Aslan makes makes a point about how the media's sweeping generalizations aren't helpful when referring to Muslim extremist groups and individuals within them, citing that all 'Muslim Countries' are not the same and shouldn't be viewed in the same light.
He also points out that some of the issues commonly associated with 'Muslim Countries' are actually more of an issue in 'Christian Countries'. Watch the video. It may just help you think differently about all religions.
I think the point Aslan makes that resonates the most with me is that most religions aren't violent or peaceful. It's what the people who follow them bring to it that determines how that religion and their specific group is perceived. For example Buddhism is largely perceived as a peaceful religion yet Aslan points out that there are violent orders of Buddhist Monks present in the world.
My immediate reaction to the video is shown in the screen shot I took from Facebook below:
If you can't see the image I wrote:
"Maybe the media should refer to specific Extremist terror groups as 'Religious Extremists' rather than 'Muslim Extremists' so as not to continuously link one entire religion to people who are a minority and non representative of the wider mainstream religion?"The comment gained a few likes and a couple of supporting comments too [Note that I've blurred out all identifying names and images simply because I didn't ask anyone's permission to screen shot the image and repost it here.]
My comment won't really solve anything other than, if it actually was implemented, you might hear the word 'Muslim' a little less in the media. Maybe some people would see it as being a bit PC since many of these terror groups reported in the media of late do identify themselves as Muslim. Call them what they are instead of trying to hide it with or more politically correct word.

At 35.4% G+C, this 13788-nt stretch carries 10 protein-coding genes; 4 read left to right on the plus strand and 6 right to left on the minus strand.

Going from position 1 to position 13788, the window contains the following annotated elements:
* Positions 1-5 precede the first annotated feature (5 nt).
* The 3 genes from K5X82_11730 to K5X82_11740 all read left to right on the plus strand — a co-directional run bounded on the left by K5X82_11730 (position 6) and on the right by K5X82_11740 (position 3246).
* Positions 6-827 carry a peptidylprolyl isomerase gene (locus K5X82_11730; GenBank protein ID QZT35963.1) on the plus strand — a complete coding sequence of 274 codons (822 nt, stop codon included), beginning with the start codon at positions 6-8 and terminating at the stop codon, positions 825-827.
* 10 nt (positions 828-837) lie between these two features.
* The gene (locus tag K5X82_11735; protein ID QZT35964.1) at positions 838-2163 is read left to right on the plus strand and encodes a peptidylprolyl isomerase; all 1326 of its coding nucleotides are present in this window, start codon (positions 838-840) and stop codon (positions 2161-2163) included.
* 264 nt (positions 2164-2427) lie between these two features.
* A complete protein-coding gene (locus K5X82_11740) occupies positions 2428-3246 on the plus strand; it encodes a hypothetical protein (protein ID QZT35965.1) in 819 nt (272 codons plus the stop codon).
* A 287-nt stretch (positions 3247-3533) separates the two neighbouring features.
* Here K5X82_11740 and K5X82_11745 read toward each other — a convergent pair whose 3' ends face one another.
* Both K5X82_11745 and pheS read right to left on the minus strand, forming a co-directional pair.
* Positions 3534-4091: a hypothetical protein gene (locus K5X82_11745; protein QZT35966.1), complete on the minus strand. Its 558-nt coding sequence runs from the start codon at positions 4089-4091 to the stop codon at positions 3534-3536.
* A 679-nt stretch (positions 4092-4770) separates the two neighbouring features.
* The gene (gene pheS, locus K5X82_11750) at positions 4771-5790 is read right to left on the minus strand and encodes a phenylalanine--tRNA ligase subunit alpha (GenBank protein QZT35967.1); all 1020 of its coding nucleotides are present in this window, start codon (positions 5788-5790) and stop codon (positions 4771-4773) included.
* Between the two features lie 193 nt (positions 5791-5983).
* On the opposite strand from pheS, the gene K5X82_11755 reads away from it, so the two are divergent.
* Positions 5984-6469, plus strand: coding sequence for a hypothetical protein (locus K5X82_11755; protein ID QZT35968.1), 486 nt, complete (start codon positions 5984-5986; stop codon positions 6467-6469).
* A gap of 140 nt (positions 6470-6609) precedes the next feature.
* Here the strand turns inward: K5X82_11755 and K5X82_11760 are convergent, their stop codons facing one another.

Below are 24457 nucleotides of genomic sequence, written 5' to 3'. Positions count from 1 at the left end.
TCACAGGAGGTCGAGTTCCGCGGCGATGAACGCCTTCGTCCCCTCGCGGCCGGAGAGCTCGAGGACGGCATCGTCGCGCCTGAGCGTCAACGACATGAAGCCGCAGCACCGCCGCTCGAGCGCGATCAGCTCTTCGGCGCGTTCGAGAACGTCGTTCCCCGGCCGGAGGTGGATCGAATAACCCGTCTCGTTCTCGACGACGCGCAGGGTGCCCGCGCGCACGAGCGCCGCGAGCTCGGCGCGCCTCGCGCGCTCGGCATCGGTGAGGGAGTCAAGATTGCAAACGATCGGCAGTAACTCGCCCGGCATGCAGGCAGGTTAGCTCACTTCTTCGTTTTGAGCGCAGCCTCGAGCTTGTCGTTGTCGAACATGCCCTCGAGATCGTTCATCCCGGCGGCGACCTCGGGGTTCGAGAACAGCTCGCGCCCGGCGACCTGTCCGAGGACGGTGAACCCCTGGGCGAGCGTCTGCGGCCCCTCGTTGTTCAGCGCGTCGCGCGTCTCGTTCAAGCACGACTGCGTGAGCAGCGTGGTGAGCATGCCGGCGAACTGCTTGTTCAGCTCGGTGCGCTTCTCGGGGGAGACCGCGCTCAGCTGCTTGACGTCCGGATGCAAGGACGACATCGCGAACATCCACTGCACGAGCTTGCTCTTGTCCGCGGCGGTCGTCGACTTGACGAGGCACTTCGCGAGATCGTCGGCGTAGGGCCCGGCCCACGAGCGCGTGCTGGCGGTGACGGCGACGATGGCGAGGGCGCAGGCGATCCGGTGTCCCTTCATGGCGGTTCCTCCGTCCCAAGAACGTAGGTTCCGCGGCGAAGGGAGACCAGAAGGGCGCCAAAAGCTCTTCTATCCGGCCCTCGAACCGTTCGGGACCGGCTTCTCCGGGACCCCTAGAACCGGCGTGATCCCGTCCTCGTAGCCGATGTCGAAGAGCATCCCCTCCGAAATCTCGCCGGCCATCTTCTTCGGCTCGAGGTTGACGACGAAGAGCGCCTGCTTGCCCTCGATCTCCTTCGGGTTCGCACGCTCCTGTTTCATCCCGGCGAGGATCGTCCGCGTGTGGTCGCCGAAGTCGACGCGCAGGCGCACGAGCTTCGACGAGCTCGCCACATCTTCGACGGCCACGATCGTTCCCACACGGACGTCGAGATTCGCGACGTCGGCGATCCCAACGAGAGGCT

Probably a more pro-active message is the #notinmyname campaign denouncing ISIS as non representative of all Muslims and Islamic groups. Video below.
Back to the Facebook post. You'll notice the last commenter made the following statement:
Very well said David Arandle … I'm just as scared of Christian Fundamentalists.This got me thinking about Christian Extremists and why people seem less concerned about them? Even treating them as a joke (Westboro Baptist Church anyone?).
Though I didn't get very far on that line of thinking as I got caught up on the word 'scared'.
I live in a largely safe society where it's unlikely my town will be violently invaded by religious fundamentalists any time soon.
That said, I do hide in my house and pretend no one is home when those people who deliver the Watchtower magazine are canvasing my neighborhood. That's about as close to being scared of a religious group as I get in my daily life.
I wish they'd stop delivering their magazines in person but air strikes on the local congregation might be going a bit far to get that message across. A great compromise would be putting the magazines in my letterbox instead of knocking on my door. I just don't want to talk about 'Why are we here and where are we going?' (or whatever it is they talk about now? It's been a while since I actually answered the door to them).
My point is, even in my first world safe haven, the biggest problem I have with any religious group has nothing to do with Muslims or Islam. It's a Christian group that causes maybe a few seconds of inconvenience because I'd rather not answer the door than try to talk my way out of a conversation I have no interest in having in the first place.
To sum this article up I guess what matters is understanding that religious terrorist groups are not main stream representative of any religion they claim to be operating in the name of.
Rather than sitting around thinking that they are representative of the people who follow the same religion in your local community, educate yourself. Be concerned for the people who do actually face the very real threat of groups like ISIS. The people that actually live or work in the same part of the world as those religious extremist groups but don't follow or agree with what they stand for.